Legal aid practice standards

The practice standards for legal aid providers set out requirements for legal aid lawyers in the conduct of their work and their relationships with clients and others.

The practice standards form part of legal aid providers’ contracts with the Ministry of Justice. The revised standards were published in December 2016, following consultation with lawyers and the public.

Download the practice standards for legal aid providers [PDF, 526 KB]

General legal aid practice standards

General practice standards apply to all legal aid lawyers’ legal aid work. In summary, these require lawyers to:

  • understand the law relating to the cases they work on
  • understand legal aid entitlements and processes
  • recognise cross-cultural issues and issues facing disadvantaged people
  • only take on work they have the experience, skills and capacity for
  • exercise independent professional judgment on a client’s behalf
  • exercise due care in advising and representing clients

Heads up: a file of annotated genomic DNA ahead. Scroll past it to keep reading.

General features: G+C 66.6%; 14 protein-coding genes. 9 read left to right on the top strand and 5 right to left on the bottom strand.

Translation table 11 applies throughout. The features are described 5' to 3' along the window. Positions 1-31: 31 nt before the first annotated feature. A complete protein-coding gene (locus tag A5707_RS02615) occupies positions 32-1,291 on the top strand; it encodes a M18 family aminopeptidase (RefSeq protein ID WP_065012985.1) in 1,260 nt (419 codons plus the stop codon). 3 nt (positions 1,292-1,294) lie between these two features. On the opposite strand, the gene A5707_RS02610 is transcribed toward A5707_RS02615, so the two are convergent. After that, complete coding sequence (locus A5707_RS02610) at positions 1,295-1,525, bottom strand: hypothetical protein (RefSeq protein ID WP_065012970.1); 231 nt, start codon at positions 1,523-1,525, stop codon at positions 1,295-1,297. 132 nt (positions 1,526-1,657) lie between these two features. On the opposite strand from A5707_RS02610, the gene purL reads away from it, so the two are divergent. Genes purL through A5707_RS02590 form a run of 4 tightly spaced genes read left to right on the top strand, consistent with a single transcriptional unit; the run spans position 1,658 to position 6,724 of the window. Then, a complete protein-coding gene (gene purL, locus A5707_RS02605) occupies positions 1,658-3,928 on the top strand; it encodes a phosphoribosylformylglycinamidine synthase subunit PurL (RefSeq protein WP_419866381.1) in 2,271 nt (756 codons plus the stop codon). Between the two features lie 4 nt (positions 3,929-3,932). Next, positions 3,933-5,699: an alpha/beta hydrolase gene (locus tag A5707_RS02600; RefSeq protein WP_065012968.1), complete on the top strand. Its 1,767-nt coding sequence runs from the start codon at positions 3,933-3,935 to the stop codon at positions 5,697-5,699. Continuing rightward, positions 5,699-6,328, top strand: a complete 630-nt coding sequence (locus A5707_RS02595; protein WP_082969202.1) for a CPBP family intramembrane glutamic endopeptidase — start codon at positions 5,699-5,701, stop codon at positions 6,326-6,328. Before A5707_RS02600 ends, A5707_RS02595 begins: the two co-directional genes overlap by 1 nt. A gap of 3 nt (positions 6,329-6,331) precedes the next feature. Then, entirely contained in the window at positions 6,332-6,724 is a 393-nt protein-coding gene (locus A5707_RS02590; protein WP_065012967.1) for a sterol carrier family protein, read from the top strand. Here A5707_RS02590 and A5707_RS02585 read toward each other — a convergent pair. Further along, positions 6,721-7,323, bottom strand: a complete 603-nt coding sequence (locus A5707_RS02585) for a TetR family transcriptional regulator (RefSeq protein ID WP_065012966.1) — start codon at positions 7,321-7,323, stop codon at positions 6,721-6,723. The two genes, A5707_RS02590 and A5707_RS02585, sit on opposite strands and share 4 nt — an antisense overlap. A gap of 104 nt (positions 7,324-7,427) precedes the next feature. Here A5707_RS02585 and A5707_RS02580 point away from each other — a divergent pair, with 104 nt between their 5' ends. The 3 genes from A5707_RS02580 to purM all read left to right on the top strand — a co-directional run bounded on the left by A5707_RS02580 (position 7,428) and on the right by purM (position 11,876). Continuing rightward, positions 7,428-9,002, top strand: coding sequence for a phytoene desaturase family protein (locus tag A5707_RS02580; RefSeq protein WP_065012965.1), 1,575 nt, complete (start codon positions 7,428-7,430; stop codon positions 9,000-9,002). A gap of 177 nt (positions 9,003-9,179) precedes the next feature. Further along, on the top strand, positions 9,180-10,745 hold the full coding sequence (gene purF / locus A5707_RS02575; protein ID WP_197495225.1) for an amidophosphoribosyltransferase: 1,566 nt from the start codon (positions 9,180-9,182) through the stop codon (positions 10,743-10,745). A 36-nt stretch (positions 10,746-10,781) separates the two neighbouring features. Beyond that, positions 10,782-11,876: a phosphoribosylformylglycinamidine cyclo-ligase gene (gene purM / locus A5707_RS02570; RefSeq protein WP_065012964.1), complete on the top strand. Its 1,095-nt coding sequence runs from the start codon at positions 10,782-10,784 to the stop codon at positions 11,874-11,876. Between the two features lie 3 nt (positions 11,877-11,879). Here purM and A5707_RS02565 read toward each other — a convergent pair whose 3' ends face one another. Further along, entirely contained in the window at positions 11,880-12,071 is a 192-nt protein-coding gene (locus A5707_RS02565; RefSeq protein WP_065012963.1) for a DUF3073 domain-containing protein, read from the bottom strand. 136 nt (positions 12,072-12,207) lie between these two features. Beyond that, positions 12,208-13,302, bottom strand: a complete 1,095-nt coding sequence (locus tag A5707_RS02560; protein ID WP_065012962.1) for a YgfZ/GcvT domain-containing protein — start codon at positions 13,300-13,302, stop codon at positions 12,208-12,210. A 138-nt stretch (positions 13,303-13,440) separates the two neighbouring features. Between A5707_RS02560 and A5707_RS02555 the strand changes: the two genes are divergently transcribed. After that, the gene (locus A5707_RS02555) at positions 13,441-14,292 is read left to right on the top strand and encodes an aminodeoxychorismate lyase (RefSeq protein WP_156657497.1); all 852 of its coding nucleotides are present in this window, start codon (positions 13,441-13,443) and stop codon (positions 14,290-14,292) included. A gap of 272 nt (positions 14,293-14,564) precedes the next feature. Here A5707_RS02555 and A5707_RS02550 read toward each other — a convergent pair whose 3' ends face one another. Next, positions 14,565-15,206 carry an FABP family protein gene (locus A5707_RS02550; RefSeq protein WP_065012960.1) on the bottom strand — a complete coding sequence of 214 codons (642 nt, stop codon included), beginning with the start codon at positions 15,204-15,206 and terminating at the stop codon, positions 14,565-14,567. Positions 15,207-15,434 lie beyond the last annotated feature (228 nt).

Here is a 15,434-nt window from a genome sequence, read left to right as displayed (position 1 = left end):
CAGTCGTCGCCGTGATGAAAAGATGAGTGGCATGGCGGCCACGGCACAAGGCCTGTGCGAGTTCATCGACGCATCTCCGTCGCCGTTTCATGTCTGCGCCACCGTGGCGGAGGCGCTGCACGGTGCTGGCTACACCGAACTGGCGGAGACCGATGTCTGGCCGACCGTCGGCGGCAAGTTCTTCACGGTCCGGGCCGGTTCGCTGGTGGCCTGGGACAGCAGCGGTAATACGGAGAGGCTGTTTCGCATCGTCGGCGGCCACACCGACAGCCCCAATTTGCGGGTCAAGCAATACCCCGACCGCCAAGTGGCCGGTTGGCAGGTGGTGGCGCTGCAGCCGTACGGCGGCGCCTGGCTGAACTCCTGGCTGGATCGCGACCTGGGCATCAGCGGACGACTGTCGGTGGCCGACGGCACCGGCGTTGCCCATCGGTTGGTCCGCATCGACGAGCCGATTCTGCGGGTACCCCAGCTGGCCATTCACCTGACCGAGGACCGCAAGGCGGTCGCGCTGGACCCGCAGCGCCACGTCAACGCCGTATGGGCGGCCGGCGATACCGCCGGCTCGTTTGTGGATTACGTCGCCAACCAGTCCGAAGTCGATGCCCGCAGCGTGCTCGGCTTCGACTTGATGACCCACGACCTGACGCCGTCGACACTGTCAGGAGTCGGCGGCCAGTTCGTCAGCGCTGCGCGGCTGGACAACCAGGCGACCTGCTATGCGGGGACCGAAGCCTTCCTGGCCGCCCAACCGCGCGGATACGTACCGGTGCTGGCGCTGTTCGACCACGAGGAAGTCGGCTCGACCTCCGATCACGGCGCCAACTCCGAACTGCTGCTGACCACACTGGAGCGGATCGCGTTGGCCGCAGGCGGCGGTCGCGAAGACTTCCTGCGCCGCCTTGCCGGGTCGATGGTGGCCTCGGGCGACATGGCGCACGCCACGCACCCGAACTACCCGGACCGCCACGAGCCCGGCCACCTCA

• communicate clearly and appropriately with clients
  • keep a proper record of the instructions they get and the advice they give
  • be respectful and not inflame disputes
  • have adequate backup in case of illness or unavailability
  • adequately supervise and review the work of lawyers acting under their supervision
  • maintain the privacy of the people named in court documents.

The practice standards also set out specific requirements for legal aid lawyers’ responsibilities to clients, relationships with clients, conduct of legal aid cases, and their dealings with others such as judges, experts, and court and Ministry of Justice staff. There are also specific practice standards for legal aid cases related to criminal, family, Māori Land Court/Māori Appellate Court, Waitangi Tribunal, and mental health.

Other requirements

As well as complying with the practice standards and the terms of their contracts, legal aid lawyers have to comply with all relevant laws and regulations, including the rules of conduct and client care for lawyers.

Find out more about those rules on the New Zealand Law Society’s website (external link)

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